- Generation-skipping trust: A generation-skipping trust is used to pass assets to grandchildren or more distant descendants, skipping over the trustor’s children.
- Grantor retained annuity trust: A grantor retained annuity trust (GRAT) is a type of irrevocable trust used for tax planning purposes.
- Qualified personal residence trust: A qualified personal residence trust (QPRT) is a type of irrevocable trust used to transfer ownership of a personal residence while retaining the right to live in the property for a specified period of time.
- Irrevocable life insurance trust: An ILIT, or irrevocable life insurance trust, is a type of trust that is used to hold life insurance policies and manage the proceeds of the policies for the benefit of the trust’s beneficiaries. An ILIT can be a useful estate planning tool because it can help to reduce or eliminate estate taxes on the proceeds of a life insurance policy.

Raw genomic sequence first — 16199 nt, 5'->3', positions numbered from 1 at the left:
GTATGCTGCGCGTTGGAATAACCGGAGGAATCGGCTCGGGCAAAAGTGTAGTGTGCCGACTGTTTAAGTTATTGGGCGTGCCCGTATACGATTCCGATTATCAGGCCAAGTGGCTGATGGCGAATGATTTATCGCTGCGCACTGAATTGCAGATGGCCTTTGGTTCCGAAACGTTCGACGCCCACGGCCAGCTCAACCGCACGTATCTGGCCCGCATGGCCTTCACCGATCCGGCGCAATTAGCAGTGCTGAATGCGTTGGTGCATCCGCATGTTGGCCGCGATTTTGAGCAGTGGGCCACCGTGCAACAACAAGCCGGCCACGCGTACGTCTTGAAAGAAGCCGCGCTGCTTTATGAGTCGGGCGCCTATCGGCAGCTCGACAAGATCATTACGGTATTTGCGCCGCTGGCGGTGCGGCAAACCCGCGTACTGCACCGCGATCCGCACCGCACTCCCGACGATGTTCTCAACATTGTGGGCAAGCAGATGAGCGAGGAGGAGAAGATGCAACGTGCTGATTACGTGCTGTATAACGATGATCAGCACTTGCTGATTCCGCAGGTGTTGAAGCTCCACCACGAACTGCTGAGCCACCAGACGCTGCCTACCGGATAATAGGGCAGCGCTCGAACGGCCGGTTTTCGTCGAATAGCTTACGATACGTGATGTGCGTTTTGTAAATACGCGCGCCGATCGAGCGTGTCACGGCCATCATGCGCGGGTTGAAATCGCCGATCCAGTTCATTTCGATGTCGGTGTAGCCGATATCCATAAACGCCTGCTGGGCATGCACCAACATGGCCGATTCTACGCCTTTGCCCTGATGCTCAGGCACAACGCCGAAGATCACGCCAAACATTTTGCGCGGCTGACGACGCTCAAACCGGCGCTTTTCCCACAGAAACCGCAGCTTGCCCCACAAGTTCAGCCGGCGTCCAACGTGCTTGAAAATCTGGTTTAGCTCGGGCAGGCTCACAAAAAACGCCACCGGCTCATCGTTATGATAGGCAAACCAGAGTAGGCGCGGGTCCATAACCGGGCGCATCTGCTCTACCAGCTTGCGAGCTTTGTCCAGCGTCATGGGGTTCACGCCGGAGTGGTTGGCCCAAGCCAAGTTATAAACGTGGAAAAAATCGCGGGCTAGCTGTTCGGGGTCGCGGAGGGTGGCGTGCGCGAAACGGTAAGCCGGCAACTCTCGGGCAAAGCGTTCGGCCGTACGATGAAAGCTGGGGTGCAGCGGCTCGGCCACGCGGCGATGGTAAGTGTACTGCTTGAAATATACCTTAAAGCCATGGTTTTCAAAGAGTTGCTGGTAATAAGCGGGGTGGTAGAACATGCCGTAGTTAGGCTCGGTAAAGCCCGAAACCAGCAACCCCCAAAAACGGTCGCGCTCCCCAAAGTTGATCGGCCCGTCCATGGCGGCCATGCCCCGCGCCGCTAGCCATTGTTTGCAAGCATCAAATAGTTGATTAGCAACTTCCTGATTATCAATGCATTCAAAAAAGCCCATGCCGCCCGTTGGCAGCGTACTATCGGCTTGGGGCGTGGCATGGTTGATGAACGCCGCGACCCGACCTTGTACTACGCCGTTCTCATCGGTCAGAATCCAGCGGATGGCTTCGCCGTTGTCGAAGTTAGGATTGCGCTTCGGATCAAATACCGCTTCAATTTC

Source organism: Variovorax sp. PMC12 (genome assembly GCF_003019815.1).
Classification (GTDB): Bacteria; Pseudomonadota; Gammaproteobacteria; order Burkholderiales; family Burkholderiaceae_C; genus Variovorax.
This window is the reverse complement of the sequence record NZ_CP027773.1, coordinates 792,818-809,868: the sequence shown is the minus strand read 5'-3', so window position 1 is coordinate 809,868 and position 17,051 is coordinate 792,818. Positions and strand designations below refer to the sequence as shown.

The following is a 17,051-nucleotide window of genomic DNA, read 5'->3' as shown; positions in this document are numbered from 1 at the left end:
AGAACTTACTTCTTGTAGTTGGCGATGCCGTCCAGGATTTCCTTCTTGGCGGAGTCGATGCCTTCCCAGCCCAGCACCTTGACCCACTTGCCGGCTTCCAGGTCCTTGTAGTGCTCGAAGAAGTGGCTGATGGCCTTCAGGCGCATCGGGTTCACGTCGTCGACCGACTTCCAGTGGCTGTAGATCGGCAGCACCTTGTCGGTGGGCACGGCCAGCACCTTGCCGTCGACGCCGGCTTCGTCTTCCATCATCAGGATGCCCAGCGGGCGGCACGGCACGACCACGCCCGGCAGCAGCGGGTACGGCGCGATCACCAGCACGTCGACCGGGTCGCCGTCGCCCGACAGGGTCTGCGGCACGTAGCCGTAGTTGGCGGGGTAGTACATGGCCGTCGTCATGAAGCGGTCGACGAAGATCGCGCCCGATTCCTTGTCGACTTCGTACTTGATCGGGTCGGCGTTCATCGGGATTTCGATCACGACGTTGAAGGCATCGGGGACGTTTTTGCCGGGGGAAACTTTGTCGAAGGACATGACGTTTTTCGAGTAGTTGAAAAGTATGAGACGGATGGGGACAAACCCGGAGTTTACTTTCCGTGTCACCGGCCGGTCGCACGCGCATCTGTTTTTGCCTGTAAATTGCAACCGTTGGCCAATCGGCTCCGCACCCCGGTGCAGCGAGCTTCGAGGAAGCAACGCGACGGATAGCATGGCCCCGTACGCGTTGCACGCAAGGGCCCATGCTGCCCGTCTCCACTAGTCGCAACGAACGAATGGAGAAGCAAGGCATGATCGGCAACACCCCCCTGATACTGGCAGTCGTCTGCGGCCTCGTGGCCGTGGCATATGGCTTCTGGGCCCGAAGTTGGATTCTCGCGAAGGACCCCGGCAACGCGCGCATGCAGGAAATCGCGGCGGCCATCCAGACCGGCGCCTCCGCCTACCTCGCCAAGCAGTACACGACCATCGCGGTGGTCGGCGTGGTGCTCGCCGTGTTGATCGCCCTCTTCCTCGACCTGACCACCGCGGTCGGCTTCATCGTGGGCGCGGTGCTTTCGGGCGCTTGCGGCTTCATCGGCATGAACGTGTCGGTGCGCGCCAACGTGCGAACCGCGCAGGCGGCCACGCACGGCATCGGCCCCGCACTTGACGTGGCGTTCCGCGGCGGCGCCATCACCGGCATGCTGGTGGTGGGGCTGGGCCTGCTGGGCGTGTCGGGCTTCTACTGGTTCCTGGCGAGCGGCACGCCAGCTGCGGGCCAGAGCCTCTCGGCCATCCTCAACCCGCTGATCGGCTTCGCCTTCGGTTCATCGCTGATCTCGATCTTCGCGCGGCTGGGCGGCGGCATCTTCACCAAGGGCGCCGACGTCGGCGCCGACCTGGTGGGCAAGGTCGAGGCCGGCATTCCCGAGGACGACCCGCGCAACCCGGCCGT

- Qualified domestic trust: A QDOT, or qualified domestic trust, is a type of trust that is used to hold assets for the benefit of a non-citizen spouse of a U.S. citizen. QDOTs are typically used to avoid the federal estate tax that would otherwise be due on the assets of a non-citizen spouse at the time of their death.
Potential Benefits of Forming a Trust
Some benefits of trusts include:
- Asset protection: Trusts can be used to protect assets from creditors, lawsuits, and other legal claims.
- Estate planning: Trusts can be used to manage and distribute assets after the trustor’s death, allowing the trustor to have more control over what happens to their assets.